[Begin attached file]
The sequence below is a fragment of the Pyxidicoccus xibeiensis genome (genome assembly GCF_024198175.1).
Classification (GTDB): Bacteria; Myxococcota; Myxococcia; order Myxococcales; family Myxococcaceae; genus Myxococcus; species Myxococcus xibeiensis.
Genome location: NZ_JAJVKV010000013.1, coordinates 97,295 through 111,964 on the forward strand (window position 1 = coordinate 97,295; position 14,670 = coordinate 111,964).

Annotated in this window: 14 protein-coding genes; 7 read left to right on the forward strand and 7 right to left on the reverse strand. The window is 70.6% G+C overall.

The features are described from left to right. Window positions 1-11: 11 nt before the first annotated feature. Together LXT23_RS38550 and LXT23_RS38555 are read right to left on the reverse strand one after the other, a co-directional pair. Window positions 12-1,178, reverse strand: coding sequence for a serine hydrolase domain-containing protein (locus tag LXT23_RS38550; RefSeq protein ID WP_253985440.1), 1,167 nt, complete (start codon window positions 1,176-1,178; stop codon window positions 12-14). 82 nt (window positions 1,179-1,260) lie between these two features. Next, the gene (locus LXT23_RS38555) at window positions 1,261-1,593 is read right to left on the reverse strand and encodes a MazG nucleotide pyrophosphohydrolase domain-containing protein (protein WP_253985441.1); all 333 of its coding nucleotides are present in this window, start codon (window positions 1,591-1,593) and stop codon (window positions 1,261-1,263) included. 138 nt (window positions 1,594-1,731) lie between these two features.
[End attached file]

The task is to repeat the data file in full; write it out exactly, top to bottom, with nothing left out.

The sequence below is a fragment of the Pyxidicoccus xibeiensis genome (genome assembly GCF_024198175.1).
Classification (GTDB): Bacteria; Myxococcota; Myxococcia; order Myxococcales; family Myxococcaceae; genus Myxococcus; species Myxococcus xibeiensis.
Genome location: NZ_JAJVKV010000013.1, coordinates 97,295 through 111,964 on the forward strand (window position 1 = coordinate 97,295; position 14,670 = coordinate 111,964).

Annotated in this window: 14 protein-coding genes; 7 read left to right on the forward strand and 7 right to left on the reverse strand. The window is 70.6% G+C overall.

The features are described from left to right. Window positions 1-11: 11 nt before the first annotated feature. Together LXT23_RS38550 and LXT23_RS38555 are read right to left on the reverse strand one after the other, a co-directional pair. Window positions 12-1,178, reverse strand: coding sequence for a serine hydrolase domain-containing protein (locus tag LXT23_RS38550; RefSeq protein ID WP_253985440.1), 1,167 nt, complete (start codon window positions 1,176-1,178; stop codon window positions 12-14). 82 nt (window positions 1,179-1,260) lie between these two features. Next, the gene (locus LXT23_RS38555) at window positions 1,261-1,593 is read right to left on the reverse strand and encodes a MazG nucleotide pyrophosphohydrolase domain-containing protein (protein WP_253985441.1); all 333 of its coding nucleotides are present in this window, start codon (window positions 1,591-1,593) and stop codon (window positions 1,261-1,263) included. 138 nt (window positions 1,594-1,731) lie between these two features.